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Finished table (!)

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default Finished table (!)

Post by Chilli-head on 5th October 2012, 11:42 am

Finished it at last !

Small table, in European oak:

It's slightly tall for a coffee table, but it is meant to go in a room that C-H jnr has almost taken over as a playroom (not the tidier one in the photo !).  It needs to work as a coffee table, breakfast table and for C-H jnr to be able to use for writing, drawing, homework etc.  The latter is the awkward design factor; he needs to be able to sit with his knees under it, so it needs to be tall enough, and not have rails in the way.  So I wanted to avoid deep rails under the top, legs at the corners which can be easily knocked getting in/out, and I didn't want a low level rail which feet would find and jiggle.  I liked the idea of an oak trestle table - reminds me of Uni days - and the crossed rails provide a strong way of connecting the trestles without any other lateral rails. The two cleats at the top of the trestles hopefully will keep the top flat - strategic use of more stable quartersawn boards where critical should help too.

I think it is regrettable that craft subjects such as woodwork are often looked down upon in our education system, when compared with more academic subjects.  Even when I was at school, it was commented on that I chose to do "O"-level woodwork in amongst a mix of more academic topics.  Well, I tell you, that cross piece took quite a bit of trigonometry, solving simultaneous  and quadratic equations to calculate the lengths and angles.  Even still, the quarter of a degree I rounded off turned out to be more significant that I had realised, and made for a few nervous moments of fiddling to sort it out and make things fit.  I now know why I've never seen one made this way before.

Last edited by Chilli-head on 31st May 2018, 4:54 pm; edited 1 time in total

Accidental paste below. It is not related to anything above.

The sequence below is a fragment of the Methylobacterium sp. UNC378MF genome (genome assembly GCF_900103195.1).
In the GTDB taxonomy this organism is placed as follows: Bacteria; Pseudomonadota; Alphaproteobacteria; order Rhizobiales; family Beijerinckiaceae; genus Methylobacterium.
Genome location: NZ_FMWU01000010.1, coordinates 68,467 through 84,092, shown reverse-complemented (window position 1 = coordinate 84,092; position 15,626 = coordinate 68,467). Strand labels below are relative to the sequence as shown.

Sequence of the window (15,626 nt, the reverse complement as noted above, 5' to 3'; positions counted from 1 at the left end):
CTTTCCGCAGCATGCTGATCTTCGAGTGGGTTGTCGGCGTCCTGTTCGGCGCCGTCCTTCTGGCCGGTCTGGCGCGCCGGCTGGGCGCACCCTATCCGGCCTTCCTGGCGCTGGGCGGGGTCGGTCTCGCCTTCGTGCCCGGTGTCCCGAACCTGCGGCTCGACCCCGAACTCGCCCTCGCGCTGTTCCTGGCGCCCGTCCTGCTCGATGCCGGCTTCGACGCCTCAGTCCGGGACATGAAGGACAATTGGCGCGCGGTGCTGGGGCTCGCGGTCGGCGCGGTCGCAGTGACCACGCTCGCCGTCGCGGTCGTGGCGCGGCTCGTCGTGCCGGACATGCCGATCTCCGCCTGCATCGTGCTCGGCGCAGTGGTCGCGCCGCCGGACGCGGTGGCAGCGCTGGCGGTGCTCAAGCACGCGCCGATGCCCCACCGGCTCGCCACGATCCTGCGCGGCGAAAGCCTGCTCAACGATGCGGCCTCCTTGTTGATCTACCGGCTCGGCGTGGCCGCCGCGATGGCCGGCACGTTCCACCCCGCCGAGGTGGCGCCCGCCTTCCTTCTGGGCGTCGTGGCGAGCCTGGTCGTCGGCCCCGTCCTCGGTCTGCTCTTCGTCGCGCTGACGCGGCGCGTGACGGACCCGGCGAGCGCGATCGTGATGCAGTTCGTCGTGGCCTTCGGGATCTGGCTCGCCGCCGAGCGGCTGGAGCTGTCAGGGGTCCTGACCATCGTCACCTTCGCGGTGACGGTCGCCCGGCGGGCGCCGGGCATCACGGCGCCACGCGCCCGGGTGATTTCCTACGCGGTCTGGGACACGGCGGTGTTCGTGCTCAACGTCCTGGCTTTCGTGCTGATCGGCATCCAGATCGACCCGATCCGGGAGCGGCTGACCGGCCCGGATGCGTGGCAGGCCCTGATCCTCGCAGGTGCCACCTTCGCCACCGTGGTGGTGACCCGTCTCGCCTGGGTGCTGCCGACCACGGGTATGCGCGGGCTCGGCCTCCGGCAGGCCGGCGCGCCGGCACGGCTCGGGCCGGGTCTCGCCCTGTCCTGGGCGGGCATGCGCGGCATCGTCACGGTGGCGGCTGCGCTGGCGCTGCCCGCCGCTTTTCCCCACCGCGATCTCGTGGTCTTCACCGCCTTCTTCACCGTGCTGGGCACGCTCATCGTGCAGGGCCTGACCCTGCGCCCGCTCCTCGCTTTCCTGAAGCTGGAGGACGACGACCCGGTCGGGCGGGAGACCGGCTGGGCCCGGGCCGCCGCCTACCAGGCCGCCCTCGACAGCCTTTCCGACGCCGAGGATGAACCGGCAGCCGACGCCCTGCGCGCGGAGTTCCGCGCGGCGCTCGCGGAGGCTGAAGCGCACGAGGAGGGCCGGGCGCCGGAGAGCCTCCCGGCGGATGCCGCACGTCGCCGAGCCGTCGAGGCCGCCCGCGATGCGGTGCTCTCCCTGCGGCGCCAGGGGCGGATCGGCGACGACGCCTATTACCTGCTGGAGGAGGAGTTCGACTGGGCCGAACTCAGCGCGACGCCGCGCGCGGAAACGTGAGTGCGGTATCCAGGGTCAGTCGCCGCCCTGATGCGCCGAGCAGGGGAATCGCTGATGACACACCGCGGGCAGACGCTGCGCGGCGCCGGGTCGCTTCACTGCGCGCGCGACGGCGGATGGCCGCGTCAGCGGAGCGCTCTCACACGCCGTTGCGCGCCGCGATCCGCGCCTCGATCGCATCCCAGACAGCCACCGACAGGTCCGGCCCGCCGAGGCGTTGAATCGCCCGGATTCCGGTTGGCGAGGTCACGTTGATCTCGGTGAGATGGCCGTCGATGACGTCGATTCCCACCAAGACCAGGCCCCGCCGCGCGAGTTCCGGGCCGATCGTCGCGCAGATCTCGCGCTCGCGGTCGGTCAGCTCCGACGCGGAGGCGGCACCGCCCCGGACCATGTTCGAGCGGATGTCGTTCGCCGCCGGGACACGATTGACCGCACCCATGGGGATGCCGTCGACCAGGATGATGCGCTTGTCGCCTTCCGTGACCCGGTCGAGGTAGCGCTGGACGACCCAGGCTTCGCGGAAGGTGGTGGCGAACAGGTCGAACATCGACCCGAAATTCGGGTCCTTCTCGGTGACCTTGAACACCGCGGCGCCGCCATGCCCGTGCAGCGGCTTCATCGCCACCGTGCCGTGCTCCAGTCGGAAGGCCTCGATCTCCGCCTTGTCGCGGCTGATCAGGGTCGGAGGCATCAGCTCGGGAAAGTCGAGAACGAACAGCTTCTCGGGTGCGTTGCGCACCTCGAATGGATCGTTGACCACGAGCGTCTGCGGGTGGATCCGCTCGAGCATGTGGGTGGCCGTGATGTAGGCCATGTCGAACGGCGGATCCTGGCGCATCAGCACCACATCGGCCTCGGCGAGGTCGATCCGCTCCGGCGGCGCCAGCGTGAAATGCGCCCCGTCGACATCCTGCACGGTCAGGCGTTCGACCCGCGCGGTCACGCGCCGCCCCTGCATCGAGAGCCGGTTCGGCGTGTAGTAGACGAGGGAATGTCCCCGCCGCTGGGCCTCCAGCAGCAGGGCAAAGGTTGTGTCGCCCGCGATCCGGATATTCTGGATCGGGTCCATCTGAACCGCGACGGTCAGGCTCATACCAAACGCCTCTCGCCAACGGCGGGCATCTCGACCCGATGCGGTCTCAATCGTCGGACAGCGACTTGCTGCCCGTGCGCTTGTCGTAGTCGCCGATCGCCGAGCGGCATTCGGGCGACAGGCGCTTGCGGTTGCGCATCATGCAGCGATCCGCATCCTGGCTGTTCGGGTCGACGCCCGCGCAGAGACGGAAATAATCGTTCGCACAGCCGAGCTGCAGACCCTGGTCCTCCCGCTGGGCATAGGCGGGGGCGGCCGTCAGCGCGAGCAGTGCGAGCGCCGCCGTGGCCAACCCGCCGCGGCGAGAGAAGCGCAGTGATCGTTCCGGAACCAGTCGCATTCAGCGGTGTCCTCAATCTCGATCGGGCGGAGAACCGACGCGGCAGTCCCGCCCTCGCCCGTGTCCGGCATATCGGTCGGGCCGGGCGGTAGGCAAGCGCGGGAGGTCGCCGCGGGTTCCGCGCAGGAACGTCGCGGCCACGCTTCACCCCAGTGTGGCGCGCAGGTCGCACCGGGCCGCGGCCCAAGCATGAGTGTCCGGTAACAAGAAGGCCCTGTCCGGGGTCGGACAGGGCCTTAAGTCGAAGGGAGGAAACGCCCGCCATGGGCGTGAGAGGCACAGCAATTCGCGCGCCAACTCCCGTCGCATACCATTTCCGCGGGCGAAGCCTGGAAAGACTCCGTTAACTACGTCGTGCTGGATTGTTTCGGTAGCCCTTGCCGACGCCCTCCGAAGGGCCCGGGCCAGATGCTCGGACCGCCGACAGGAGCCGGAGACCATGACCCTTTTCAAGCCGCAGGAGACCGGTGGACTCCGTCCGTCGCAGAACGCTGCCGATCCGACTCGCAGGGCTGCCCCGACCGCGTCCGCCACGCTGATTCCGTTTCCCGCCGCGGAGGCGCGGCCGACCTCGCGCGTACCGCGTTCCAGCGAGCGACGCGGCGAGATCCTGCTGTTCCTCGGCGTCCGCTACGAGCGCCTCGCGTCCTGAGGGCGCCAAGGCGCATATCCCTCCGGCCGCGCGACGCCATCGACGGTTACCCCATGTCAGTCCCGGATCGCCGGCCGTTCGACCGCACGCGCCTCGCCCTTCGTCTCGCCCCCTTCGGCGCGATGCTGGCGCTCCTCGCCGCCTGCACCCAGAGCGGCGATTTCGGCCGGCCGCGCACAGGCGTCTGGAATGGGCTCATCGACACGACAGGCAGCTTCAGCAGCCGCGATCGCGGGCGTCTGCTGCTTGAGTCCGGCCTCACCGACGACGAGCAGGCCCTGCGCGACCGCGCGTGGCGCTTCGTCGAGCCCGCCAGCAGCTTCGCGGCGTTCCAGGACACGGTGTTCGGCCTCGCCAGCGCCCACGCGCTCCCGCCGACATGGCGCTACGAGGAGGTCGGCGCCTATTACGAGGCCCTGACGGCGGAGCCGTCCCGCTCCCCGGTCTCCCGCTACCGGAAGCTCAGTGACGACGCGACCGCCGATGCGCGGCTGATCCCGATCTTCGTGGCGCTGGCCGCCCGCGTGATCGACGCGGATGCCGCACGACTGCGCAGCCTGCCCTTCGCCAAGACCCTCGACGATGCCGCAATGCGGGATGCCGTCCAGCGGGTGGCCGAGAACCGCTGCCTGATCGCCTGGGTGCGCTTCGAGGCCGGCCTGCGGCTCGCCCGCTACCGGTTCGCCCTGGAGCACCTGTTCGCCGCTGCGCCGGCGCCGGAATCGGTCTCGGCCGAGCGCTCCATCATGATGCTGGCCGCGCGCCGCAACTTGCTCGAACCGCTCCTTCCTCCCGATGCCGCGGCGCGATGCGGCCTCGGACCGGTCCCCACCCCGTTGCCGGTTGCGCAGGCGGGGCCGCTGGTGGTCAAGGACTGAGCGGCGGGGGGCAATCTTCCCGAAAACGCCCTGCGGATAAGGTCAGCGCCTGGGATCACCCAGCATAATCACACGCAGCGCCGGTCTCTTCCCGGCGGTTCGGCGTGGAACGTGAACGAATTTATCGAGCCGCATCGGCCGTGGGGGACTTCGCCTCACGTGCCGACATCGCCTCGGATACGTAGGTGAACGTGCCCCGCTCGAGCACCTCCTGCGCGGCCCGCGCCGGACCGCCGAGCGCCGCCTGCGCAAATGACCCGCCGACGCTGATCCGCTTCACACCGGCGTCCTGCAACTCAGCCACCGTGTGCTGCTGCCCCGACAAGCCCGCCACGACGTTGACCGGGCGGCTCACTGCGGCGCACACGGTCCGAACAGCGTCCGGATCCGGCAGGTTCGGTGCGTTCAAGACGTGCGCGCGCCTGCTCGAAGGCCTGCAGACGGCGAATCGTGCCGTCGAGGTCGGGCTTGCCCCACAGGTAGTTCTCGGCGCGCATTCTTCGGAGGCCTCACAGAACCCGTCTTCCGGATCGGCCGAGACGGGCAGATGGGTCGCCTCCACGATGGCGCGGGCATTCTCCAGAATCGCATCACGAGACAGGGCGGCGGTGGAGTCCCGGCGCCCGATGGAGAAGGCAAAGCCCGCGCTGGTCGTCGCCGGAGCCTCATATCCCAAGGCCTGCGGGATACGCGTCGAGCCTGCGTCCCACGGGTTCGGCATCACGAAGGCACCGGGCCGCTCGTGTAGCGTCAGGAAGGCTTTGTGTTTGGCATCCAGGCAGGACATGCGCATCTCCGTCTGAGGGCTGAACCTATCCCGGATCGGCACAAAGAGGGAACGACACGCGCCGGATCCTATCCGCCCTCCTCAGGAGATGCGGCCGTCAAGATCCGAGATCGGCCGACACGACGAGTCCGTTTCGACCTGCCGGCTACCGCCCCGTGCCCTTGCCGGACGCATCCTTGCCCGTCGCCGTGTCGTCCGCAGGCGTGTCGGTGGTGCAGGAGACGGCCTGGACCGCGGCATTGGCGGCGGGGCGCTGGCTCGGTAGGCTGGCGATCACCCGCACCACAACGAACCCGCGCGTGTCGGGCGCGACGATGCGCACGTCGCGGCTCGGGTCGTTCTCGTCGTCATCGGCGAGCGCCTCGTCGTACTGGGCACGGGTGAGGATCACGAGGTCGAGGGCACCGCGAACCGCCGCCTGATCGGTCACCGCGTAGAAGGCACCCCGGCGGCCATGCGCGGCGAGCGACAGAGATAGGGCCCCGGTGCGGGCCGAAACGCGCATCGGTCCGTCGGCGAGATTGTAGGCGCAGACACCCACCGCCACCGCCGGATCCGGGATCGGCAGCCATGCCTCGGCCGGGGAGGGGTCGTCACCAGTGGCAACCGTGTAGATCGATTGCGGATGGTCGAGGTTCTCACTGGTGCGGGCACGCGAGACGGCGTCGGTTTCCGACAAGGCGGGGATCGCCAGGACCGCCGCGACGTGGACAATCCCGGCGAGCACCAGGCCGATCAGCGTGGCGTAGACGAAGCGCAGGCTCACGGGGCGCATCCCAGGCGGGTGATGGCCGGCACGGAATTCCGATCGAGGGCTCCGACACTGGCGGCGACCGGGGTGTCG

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Post by Adrian on 5th October 2012, 1:05 pm

I love it!

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Post by Brenna on 5th October 2012, 1:39 pm

That is stunning.

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Post by polgara on 5th October 2012, 2:54 pm


No one can make you feel inferior without your consent.
Elenor Roosevelt

] Enjoy every second of your life, because time races by so much quicker than you think...

So take care of yourself, be Happy, Love Deeply and enjoy life!


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Post by freebird on 5th October 2012, 10:55 pm

Looks really good, CH, though I would like one day to be able to meet a piece of your work face-to-face, so to speak.

Interesting what you say about craft skills being looked down on in mainstream education, in favour of academic subjects. I don't know if you are familiar with the TED conference (Technology, Entertainment and Design). I only heard of it fairly recently, but they have had some interesting people speaking at their conferences. The link below is especially pertinent to what you were saying. I found the speaker funny and entertaining, and I was most interested to hear his theory on why academic learning is prized above other forms of education.

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Post by Chilli-head on 11th October 2012, 11:26 am

Thanks for that link Freebird, as you say, a fun speaker. The last 4 minutes or so, the bit about the choreographer, struck a chord with me. It has struck me that society has a very (artificially) narrow view of what makes a child "normal", and we're quick to label anything outside of that as some sort of disorder that requires special education to normalise - as opposed to accepting a rather wider view of what is normal, and helping people find their niche where they can live a fulfilled life.

Coming back to tables; happily the top of my table is still in one piece. I made it with rather wide boards, and was concerned as to whether it might cup and split on being brought indoors. I asked advice on another -obviously less friendly- forum, and despite about 200 views, nobody offered any help, so I went with it - and so far, so good !
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Post by Dandelion on 11th October 2012, 7:18 pm

Yes, thank you for that link FB - what a brilliant talk. Sadly, education has become even narrower in the six years since that talk was given, and less creative. In our recent Ofsted inspection, Mr D was working with an autistic girl, doing history. He had brought in his long bow and some replica medieval clothes for the girl to try on. The girl had talked to the inspector about how arrows were made, and was excited by what she was doing, but the inspector's response was to question how the learning outcome could be measured. Excitement, interest and creativity are now less important than ever as far as the inspectors are concerned, but boxes must be seen to be ticked.

The richer we have become materially, the poorer we have become morally and spiritually. We have learned to fly in the air like birds and swim in the sea like fish, but we have not learned the simple art of living together as brothers and sisters.

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Post by Jaded Green on 11th October 2012, 8:28 pm

Beautiful piece
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